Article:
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This morning in metals news, the U.S. Treasury Wednesday announced it will lift its sanctions against companies owned by Russian oligarch Oleg Deripaska (which includes aluminum giant United Company Rusal), Chinese steel prices hit a five-week high and Alcoa cuts aluminum production amid a labor dispute at its Becancour smelter in Quebec.

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U.S. to Lift Sanctions on Russian Firms

On Wednesday, the U.S. Treasury Department announced it would delist several Deripaska-controlled companies, not long after previously announcing a sanctions deadline pushback to Jan. 7.

“Treasury sanctioned these companies because of their ownership and control by sanctioned Russian oligarch Oleg Deripaska, not for the conduct of the companies themselves,” Treasury Secretary Steven T. Mnuchin said. “These companies have committed to significantly diminish Deripaska’s ownership and sever his control. The companies will be subject to ongoing compliance and will face severe consequences if they fail to comply. OFAC maintains the ability under the terms of the agreement to have unprecedented levels of transparency into operations.”

According to the Treasury Department’s announcement, it will terminate the sanctions imposed on En+ Group plc, UC Rusal plc and JSC EuroSibEnergo in 30 days.”

MetalMiner’s Take: LME aluminum prices have increased slightly today on the news knowing that the Trump administration will lift sanctions on Russian companies owned by oligarch Oleg Deripaska.

However, the increase does not appear sharp. Prices increased following the previous pattern, and aluminum prices are still lower than they were at the beginning of the month. This decision will not have a large impact on the aluminum market.

In April, when the sanctions were announced, the aluminum market felt constraint regarding supply; prices subsequently spiked.

However, current market conditions are far different from April 2018.

Crude oil prices are lower, commodities are decreasing and the U.S. dollar is rising. Also, Section 232 and all the other tariffs still remain in effect.

Therefore, buying organizations won’t see dramatic changes in LME aluminum prices, in both the short and long terms.

Alcoa to Cut Production at Quebec Smelter

Alcoa announced Wednesday that it will cut production by half at its Aluminerie de Bécancour Inc. smelter in Quebec.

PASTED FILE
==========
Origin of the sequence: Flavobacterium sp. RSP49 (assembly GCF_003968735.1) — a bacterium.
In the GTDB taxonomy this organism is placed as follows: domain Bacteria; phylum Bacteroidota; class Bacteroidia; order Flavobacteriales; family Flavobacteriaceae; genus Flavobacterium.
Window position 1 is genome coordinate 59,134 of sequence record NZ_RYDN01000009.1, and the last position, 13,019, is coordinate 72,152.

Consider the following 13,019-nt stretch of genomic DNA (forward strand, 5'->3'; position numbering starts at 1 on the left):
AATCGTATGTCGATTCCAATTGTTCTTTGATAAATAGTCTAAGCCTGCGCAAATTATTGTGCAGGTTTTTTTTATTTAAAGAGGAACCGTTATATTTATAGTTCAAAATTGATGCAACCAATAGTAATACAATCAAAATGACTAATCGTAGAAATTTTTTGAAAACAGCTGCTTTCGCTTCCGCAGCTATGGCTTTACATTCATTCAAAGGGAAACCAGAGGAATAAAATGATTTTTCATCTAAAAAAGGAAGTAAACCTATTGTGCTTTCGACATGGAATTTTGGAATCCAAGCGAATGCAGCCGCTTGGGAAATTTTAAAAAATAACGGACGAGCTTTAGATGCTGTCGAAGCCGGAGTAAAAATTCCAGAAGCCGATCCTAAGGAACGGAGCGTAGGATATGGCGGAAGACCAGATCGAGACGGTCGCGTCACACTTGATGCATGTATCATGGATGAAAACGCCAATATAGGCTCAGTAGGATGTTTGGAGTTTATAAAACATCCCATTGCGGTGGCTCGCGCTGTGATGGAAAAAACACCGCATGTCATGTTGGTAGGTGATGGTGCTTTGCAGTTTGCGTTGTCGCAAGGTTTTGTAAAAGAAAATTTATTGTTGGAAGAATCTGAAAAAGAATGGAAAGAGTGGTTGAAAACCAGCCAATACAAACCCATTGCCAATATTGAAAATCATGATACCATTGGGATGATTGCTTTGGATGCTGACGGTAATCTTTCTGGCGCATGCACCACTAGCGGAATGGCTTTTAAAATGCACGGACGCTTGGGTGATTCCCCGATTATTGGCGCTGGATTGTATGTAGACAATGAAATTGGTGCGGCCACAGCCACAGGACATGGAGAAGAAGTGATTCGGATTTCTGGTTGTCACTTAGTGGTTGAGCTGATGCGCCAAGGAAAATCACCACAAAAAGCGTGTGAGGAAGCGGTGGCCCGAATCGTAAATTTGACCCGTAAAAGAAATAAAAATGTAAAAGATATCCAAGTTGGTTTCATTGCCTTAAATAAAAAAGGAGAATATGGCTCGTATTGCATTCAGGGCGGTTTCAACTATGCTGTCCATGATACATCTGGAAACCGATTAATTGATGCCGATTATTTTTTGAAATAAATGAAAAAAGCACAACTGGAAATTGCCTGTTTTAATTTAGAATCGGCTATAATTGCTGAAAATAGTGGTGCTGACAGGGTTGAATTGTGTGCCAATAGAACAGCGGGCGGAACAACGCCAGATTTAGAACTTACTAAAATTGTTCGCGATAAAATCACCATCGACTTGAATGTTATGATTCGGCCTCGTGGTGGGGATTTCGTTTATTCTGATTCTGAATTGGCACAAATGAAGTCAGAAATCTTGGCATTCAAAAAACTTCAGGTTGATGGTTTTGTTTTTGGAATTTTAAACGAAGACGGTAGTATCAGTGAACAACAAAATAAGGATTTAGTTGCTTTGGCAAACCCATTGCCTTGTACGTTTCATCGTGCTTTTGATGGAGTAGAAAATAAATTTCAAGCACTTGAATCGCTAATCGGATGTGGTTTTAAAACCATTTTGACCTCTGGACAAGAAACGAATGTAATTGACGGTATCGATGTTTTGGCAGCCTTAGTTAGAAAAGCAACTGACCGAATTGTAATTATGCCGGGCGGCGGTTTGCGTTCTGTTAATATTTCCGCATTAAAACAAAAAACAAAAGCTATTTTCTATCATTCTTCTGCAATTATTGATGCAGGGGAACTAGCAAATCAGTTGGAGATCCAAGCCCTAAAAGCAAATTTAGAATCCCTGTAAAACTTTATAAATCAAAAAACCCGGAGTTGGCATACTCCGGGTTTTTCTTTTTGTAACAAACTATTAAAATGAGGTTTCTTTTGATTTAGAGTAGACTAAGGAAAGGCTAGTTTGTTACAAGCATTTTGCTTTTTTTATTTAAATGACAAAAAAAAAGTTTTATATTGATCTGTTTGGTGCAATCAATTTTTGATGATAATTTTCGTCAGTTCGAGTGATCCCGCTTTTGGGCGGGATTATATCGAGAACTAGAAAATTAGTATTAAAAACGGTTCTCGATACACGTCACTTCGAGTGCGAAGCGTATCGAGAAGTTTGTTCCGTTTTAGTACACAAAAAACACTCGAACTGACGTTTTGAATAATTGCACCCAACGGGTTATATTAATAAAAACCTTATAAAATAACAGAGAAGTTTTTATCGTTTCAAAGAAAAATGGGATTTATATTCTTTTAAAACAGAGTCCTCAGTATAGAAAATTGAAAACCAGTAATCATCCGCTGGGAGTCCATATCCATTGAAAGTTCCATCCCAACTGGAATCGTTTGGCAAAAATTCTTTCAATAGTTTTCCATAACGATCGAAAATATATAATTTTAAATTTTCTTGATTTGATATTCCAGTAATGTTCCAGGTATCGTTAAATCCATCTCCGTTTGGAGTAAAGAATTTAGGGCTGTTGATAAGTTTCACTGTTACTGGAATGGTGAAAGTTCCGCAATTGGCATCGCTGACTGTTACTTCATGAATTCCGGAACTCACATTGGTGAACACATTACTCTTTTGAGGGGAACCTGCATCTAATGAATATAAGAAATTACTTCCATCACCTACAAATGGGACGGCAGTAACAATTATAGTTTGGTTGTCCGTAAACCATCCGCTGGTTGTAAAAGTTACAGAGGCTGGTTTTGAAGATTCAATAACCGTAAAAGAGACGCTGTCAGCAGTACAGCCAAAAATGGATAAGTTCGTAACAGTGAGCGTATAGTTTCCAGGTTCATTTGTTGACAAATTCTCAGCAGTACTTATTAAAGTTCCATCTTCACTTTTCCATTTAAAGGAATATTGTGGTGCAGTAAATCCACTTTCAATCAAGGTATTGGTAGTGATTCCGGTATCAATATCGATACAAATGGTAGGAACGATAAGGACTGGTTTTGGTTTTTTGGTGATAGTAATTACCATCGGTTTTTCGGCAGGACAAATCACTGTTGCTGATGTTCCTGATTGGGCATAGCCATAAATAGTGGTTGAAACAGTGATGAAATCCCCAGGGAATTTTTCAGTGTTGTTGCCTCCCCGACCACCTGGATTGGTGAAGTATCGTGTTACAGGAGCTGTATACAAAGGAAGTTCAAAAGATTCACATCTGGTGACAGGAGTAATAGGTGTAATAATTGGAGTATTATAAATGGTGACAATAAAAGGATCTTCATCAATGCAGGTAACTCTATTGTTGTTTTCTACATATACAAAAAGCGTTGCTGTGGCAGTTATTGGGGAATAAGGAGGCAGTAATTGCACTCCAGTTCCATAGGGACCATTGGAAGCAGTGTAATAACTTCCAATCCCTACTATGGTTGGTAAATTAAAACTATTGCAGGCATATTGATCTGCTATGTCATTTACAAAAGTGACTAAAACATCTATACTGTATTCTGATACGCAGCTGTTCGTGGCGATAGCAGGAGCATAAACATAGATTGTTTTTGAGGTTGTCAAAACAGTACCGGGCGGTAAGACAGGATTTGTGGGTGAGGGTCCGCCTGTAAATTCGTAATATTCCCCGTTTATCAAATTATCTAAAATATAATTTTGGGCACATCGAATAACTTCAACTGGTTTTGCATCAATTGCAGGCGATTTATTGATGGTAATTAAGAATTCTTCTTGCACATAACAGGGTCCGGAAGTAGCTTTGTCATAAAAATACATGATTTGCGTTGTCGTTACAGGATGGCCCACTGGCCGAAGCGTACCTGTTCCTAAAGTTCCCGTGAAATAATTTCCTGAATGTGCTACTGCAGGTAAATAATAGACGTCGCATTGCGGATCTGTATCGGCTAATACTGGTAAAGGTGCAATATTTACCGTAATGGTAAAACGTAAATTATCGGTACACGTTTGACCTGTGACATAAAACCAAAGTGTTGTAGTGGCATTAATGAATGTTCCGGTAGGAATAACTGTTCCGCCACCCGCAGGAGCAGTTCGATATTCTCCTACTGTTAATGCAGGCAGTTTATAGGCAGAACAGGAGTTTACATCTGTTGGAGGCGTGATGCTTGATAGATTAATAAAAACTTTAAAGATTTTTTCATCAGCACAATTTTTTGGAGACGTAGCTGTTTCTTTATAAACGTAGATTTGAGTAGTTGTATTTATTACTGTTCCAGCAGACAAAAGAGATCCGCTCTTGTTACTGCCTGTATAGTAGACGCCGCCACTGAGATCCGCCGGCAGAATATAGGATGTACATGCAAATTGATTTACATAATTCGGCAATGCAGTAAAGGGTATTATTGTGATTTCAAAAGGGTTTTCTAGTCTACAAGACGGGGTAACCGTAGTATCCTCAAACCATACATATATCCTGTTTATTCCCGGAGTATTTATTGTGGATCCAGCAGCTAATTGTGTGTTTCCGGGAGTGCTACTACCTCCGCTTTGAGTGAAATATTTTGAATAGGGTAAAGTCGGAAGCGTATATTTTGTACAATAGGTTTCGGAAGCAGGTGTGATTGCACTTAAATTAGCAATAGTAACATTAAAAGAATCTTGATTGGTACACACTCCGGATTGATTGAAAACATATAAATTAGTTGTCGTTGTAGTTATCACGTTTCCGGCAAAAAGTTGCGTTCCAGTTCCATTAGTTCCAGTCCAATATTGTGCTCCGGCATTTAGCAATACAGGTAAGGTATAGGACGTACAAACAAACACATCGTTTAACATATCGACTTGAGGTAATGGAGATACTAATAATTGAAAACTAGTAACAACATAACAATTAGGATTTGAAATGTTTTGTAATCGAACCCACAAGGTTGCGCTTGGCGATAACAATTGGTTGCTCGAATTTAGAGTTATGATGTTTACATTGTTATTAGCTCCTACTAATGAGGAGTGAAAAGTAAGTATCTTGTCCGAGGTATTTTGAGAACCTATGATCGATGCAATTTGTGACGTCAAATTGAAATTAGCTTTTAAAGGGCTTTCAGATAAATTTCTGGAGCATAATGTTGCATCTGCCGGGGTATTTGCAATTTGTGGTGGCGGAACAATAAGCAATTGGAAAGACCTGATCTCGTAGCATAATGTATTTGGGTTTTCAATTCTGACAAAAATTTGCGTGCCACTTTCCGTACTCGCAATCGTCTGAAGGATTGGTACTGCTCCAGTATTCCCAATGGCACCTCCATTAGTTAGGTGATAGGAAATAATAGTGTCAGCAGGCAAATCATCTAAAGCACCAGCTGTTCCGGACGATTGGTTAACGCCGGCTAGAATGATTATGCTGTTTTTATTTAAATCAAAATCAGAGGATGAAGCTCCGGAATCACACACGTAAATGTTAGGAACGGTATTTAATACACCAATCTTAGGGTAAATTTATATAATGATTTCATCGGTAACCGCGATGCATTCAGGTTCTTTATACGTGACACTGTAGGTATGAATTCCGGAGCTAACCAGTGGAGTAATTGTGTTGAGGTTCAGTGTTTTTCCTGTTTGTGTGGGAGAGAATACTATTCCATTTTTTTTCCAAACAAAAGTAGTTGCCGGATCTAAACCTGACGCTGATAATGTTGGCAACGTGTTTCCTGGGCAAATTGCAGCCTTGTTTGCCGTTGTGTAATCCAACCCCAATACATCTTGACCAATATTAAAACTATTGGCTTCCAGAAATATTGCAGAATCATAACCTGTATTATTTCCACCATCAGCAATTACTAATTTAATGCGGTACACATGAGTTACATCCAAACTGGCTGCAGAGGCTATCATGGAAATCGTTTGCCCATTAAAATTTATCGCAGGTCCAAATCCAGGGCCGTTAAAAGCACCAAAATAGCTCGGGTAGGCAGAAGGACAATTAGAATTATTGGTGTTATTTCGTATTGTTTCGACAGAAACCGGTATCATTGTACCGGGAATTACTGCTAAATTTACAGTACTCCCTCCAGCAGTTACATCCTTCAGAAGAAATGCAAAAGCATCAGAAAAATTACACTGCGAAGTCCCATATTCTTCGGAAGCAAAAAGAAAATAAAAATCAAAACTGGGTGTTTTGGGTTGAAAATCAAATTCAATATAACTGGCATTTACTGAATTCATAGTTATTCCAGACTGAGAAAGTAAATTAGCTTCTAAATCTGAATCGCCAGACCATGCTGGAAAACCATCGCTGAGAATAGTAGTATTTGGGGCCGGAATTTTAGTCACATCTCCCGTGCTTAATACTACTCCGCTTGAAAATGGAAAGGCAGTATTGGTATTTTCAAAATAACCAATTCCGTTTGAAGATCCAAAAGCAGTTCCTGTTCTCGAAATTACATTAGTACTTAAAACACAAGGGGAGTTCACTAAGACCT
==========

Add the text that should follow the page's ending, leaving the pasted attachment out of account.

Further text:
“The Bécancour aluminum smelter, owned by Alcoa (74.95%) and Rio Tinto Alcan Inc. (25.05%), has nameplate capacity of 413,000 metric tons per year, across its three potlines,” Alcoa said in a release. “Two of the facility’s potlines were curtailed on January 11, 2018, after union members rejected a proposed labor agreement for hourly employees.”

Alcoa said curtailment of the one operating potline, which has a nameplate capacity of 138,000 metric tons per year, was “necessary to ensure continued safety and maintenance in light of recent retirements and departures.”

Alcoa and the union representing its workers still remain without a labor agreement almost a year after the other two potlines were curtailed.

“After extensive negotiations this year, ABI and the union have yet to reach an agreement on key terms to improve productivity and profitability,” Alcoa said in its release. “ABI’s management remains committed to reaching a negotiated agreement.”

According to Alcoa, curtailment of the one operating potline will begin Friday, Dec. 21.

Chinese Steel Prices Hit Five-Week High

Chinese steel prices, which have lagged of late, rose to their highest level in five weeks, Reuters reported.

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Shanghai rebar steel prices rose as much as 1.8% Thursday before settling up 1.5%, according to the report.

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In a ruling that caught many by surprise, an environment court in India set aside a provincial government order to shut down Vedanta’s copper smelter plant permanently.

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This is the same plant over which the local population in the southern Indian state of Tamil Nadu have been protesting primarily because of pollutants from the smelter.

It was this plant in Tuticorin that was ordered shut down by the government after hundreds of angry local residents had, in May this year, spilled out on the road to protest against the plant’s environmental impact. As we noted earlier this year, the protests turned bloody, as police fired on the protesters, killing 13 people.

With this new legal order, Vedanta has high hopes of restarting this vital smelter, but the Tamil Nadu government says it will not budge, and would file an appeal in the country’s highest court.

A report on moneycontrol.com said the National Green Tribunal’s (NGT) ruling had raised hopes of a revival, especially because the shutdown of Vedanta’s copper smelter had “dealt a blow to its valuations.”

The tribunal directed the Tamil Nadu state pollution regulator to pass a new order of renewal of consent for the smelter within three weeks. It also directed Vedanta to spend about U.S. $14 million (about 1 billion rupees) in three years for the local people’s welfare.

But the Tamil Nadu Environment Minister told reporters after the ruling that his government will fight this order, since it does not want the smelter to reopen.

Vedanta Ltd is part of the oil-to-metals conglomerate Vedanta Resources, run by Indian businessman Anil Agarwal. The Tuticorin smelter is one of the two largest in India, and Vedanta desperately wants it to resume operations as the group braces for rising raw material costs.